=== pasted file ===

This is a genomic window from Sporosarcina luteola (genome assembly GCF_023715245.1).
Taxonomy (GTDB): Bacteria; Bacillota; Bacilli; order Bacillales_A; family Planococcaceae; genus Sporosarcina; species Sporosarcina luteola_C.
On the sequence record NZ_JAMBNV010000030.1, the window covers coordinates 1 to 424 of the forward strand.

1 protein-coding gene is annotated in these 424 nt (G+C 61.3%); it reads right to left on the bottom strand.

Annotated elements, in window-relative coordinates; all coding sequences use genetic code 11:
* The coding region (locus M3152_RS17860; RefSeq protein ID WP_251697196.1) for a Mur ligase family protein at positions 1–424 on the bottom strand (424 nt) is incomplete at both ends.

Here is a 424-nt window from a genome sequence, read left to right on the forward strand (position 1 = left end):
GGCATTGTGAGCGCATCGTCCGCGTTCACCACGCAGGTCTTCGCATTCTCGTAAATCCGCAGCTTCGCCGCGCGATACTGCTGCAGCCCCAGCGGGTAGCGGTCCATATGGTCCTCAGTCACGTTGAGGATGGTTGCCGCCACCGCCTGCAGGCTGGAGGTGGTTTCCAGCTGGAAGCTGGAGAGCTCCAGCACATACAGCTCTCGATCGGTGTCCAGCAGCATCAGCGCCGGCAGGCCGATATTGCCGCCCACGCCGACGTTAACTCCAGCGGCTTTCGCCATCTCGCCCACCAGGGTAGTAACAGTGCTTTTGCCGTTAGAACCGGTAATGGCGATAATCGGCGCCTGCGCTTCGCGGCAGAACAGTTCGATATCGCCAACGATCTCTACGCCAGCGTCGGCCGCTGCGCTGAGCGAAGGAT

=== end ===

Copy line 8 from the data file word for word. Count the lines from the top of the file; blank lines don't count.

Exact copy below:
GGCATTGTGAGCGCATCGTCCGCGTTCACCACGCAGGTCTTCGCATTCTCGTAAATCCGCAGCTTCGCCGCGCGATACTGCTGCAGCCCCAGCGGGTAGCGGTCCATATGGTCCTCAGTCACGTTGAGGATGGTTGCCGCCACCGCCTGCAGGCTGGAGGTGGTTTCCAGCTGGAAGCTGGAGAGCTCCAGCACATACAGCTCTCGATCGGTGTCCAGCAGCATCAGCGCCGGCAGGCCGATATTGCCGCCCACGCCGACGTTAACTCCAGCGGCTTTCGCCATCTCGCCCACCAGGGTAGTAACAGTGCTTTTGCCGTTAGAACCGGTAATGGCGATAATCGGCGCCTGCGCTTCGCGGCAGAACAGTTCGATATCGCCAACGATCTCTACGCCAGCGTCGGCCGCTGCGCTGAGCGAAGGAT